The Infection of Thomas De Quincey: A Psychopathology of Imperialism
Since the beginning of the Gulf War many Westerners must have asked themselves how much their attitudes toward Arab nations were based on actual events, how much on personal experience that we mistakenly treat as generic, how much on those institutionalized feelings about the alien and exotic that make up racism. The problem is not a new one, for the inability of West and East to distinguish between personal and social prejudices about each other has a long history: one wonders whether modern attitudes are all that different from what at least a few Europeans must have felt during the Crusades.
It is certainly a problem that arose a century and a half ago in the belligerently imperialist writings of Thomas De Quincey, whose horror of the Orient he put bluntly: “I have often thought, that if I were compelled to forgo England and to live in China, and among Chinese manners and modes of life and scenery, I should go mad.” Yet he had never been out of the British Isles.
De Quincey (1785–1859) was a very curious man, one of those oddly unsatisfactory writers who lived on the periphery of the literary great of his day, in whose shadow his image fades into insubstantiality. Although he spent long periods with Coleridge and Wordsworth (whose friendship he exaggerated and Wordsworth discounted), literary immortality has bypassed him. He wrote wonderful autobiographical essays, worked as a journalist contributing articles on political and economic subjects to a variety of publications, and tried an unsuccessful hand at being translator, novelist, and literary critic. His collected works, published at the end of the last century, when his reputation was at its height, run to fourteen volumes, but today there is little chance of most readers knowing any of them except Confessions of an English Opium-Eater, “On Murder Considered as One of the Fine Arts,” and perhaps “On the Knocking at the Gate in Macbeth.”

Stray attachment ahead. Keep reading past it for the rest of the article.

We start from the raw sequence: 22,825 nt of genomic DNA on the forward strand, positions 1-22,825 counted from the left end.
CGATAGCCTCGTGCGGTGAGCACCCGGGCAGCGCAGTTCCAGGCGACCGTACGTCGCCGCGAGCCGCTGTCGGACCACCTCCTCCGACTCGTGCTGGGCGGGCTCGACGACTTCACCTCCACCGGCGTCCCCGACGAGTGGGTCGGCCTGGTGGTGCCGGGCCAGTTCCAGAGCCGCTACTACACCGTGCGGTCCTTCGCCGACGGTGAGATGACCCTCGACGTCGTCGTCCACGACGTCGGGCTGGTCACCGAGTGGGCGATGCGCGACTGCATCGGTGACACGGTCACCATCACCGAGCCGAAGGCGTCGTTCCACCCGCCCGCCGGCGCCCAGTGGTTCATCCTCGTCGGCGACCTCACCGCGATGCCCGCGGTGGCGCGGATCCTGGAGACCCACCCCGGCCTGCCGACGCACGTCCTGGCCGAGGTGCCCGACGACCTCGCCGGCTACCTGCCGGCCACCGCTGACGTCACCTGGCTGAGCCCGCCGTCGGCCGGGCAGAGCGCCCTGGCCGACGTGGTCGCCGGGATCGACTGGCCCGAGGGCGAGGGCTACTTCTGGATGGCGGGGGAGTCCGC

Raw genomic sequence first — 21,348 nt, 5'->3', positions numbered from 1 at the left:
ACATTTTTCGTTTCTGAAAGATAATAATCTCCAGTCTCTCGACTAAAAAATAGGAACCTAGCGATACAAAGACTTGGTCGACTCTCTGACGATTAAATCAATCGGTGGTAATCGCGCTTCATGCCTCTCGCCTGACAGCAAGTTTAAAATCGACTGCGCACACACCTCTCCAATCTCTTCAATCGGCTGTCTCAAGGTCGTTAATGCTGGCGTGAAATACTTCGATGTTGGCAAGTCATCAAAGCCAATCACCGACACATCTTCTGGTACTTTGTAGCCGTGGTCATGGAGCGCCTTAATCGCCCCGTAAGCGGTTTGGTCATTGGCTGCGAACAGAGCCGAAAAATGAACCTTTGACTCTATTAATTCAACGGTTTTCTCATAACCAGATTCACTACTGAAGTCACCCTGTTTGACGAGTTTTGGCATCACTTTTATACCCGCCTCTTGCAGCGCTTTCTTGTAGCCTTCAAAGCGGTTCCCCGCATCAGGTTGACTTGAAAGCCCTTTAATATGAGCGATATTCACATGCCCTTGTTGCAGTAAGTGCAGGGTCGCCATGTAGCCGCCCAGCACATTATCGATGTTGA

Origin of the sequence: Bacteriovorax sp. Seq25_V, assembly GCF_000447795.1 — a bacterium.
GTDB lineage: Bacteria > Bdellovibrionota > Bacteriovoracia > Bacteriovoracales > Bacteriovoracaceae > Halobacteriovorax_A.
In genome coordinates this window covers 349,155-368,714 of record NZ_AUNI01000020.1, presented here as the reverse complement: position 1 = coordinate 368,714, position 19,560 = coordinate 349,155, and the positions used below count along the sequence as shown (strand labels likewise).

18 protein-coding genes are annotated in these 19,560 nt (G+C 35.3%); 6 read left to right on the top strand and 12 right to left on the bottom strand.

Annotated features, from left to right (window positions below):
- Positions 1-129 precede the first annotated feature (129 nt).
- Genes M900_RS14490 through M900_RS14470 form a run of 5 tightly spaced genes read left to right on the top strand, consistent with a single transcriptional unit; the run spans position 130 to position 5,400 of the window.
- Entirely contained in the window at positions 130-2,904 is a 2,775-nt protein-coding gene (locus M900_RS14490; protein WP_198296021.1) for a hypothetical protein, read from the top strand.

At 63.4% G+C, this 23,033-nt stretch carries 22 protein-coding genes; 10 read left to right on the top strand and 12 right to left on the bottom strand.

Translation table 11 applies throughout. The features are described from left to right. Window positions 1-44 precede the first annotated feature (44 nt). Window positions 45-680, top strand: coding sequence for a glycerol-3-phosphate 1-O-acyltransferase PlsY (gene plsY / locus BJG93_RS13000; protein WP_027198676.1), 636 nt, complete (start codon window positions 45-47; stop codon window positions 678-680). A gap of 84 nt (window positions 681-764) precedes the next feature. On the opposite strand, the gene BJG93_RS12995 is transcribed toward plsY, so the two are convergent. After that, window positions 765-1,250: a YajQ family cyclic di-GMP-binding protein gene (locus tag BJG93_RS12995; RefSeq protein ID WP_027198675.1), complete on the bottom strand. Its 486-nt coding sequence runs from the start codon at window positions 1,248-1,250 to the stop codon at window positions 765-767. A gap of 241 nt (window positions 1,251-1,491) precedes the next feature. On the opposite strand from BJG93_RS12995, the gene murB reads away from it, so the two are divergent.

He was clever enough to know that he could never rival the Lake Poets, so instead he set about reviving the tradition of the great prose writers of the seventeenth century in a baroque style of his own that he called “bar-baresque,” a flamboyant compound of disparate images drawn from his reading about the Far East and intensity of vision and dream either induced or abetted by the vast quantities of opium he took. The result was what he named “the department of impassioned prose.” Carlyle, with his usual dyspepsia, christened it the “Bog School” of writing, in emulation of the Lake Poets.
Nor was De Quincey’s nonliterary life more successful. It was a tired and aimless journey that reads like a Dickensian sketch—a forced marriage, too many children, too little money, moonlight flits from one bedraggled house to another, arrests for debt, frequent occasions on which he absent-mindedly set himself and his papers afire, illness that drove him to opium, which in turn brought on truly formidable constipation that had him contemplating any remedy short of …